|Description:||1. Chenodeoxycholic acid modulates GLP-1 and CCK secretion.|
2. Chenodeoxycholic acid is more likely to induce IL-8 production in vivo, especially under weakly acid conditions.
3. Chenodeoxycholic acid could reverse obesity in cHF-fed mice, mainly in response to the reduction in food intake.
4. Chenodeoxycholic acid can reduce the activity of cholesterol 27-hydroxylase - the first step in the acidic pathway for bile acid synthesis.
|Targets:||IL Receptor | p38MAPK | PKA|
|Source:||From the bile.|
|Solvent:||Chloroform, Dichloromethane, Ethyl Acetate, DMSO, Acetone, etc.|
|Storage:||Providing storage is as stated on the product vial and the vial is kept tightly sealed, the product can be stored for up to 24 months(2-8C).
Wherever possible, you should prepare and use solutions on the same day. However, if you need to make up stock solutions in advance, we recommend that you store the solution as aliquots in tightly sealed vials at -20C. Generally, these will be useable for up to two weeks. Before use, and prior to opening the vial we recommend that you allow your product to equilibrate to room temperature for at least 1 hour.
Need more advice on solubility, usage and handling? Please email to: firstname.lastname@example.org
|After receiving:||The packaging of the product may have turned upside down during transportation, resulting in the natural compounds adhering to the neck or cap of the vial. take the vial out of its packaging and gently shake to let the compounds fall to the bottom of the vial. for liquid products, centrifuge at 200-500 RPM to gather the liquid at the bottom of the vial. try to avoid loss or contamination during handling.|
|1 mg||5 mg||10 mg||20 mg||25 mg|
|1 mM||2.5473 mL||12.7366 mL||25.4732 mL||50.9463 mL||63.6829 mL|
|5 mM||0.5095 mL||2.5473 mL||5.0946 mL||10.1893 mL||12.7366 mL|
|10 mM||0.2547 mL||1.2737 mL||2.5473 mL||5.0946 mL||6.3683 mL|
|50 mM||0.0509 mL||0.2547 mL||0.5095 mL||1.0189 mL||1.2737 mL|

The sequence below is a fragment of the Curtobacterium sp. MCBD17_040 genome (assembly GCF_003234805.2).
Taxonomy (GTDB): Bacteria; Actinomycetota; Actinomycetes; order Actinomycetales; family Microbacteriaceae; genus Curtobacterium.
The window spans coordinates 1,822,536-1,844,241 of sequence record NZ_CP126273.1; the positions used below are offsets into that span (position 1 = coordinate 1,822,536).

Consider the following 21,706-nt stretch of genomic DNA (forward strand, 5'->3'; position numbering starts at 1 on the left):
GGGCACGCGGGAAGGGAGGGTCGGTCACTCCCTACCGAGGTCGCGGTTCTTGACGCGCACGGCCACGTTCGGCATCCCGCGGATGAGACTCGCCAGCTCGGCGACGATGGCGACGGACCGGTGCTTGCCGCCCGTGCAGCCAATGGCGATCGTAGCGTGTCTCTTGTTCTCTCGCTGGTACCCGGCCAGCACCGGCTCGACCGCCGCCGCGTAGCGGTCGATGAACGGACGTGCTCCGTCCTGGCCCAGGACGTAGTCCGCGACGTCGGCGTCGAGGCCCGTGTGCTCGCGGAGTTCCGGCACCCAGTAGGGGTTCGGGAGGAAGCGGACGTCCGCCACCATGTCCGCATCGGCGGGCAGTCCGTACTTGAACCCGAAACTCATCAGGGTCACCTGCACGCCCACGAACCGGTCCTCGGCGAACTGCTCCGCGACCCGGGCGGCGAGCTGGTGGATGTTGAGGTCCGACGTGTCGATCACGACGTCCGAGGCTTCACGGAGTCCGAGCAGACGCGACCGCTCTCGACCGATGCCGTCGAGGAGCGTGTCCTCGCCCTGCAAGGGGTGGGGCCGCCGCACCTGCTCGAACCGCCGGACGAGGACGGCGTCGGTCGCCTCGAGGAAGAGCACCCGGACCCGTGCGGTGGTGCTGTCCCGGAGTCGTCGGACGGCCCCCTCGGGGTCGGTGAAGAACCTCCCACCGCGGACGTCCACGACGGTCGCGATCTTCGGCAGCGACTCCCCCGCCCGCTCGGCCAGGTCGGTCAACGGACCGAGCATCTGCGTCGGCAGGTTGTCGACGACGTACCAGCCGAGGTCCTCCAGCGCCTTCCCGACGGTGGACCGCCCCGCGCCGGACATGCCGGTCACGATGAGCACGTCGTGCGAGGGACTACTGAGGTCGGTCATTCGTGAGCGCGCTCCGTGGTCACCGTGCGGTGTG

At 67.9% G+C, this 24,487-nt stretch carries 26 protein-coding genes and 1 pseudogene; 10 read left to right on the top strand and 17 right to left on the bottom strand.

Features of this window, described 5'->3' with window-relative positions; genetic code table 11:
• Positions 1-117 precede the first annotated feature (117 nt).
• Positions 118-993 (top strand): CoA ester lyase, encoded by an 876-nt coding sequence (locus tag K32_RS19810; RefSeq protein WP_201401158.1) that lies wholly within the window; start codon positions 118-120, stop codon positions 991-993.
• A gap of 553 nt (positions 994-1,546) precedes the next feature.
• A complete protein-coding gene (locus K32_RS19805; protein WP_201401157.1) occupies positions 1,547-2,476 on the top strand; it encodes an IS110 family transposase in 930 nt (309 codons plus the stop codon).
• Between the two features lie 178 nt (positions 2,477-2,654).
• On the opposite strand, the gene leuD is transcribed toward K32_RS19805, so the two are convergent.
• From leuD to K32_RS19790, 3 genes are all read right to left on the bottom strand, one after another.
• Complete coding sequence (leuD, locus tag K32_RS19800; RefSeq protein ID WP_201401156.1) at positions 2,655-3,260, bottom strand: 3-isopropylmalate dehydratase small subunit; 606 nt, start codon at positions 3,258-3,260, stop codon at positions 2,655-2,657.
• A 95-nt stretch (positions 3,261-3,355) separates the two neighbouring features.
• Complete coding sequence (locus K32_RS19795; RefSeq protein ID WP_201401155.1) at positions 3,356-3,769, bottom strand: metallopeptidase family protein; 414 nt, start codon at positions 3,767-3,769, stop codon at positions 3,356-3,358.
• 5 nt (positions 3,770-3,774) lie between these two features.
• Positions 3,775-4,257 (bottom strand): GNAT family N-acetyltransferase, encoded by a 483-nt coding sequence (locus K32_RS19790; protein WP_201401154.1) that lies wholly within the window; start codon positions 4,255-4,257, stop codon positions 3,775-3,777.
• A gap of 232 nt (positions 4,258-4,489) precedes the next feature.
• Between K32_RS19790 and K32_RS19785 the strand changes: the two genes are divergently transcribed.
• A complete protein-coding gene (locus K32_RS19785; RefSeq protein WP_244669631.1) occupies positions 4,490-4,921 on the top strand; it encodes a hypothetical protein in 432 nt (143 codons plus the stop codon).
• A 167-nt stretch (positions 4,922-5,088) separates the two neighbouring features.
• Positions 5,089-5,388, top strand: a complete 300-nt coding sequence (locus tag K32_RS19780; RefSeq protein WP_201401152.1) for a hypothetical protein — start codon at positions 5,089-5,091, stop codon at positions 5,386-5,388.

|100 mM||0.0255 mL||0.1274 mL||0.2547 mL||0.5095 mL||0.6368 mL|
J Inherit Metab Dis. 2014 Sep;37(5):851-61.
|Liver disease in infancy caused by oxysterol 7 α-hydroxylase deficiency: successful treatment with chenodeoxycholic acid.[Pubmed: 24658845]|
|On treatment with ursodeoxycholic acid (UDCA), his condition was worsening, but on Chenodeoxycholic acid (CDCA), 15 mg/kg/d, he improved rapidly. A biopsy (after 2 weeks on Chenodeoxycholic acid ), showed a giant cell hepatitis, an evolving micronodular cirrhosis, and steatosis. The improvement in liver function on Chenodeoxycholic acid was associated with a drop in the plasma concentrations and urinary excretions of the 3β-hydroxy-Δ5 bile acids which are considered hepatotoxic. At age 5 years (on Chenodeoxycholic acid , 6 mg/kg/d), he was thriving with normal liver function. Neurological development was normal apart from a tendency to trip. Examination revealed pes cavus but no upper motor neuron signs. The findings in this case suggest that Chenodeoxycholic acid can reduce the activity of cholesterol 27-hydroxylase - the first step in the acidic pathway for bile acid synthesis.|
Int J Obes (Lond). 2014 Aug;38(8):1027-34.
|Enhancement of brown fat thermogenesis using chenodeoxycholic acid in mice.[Pubmed: 24310401 ]|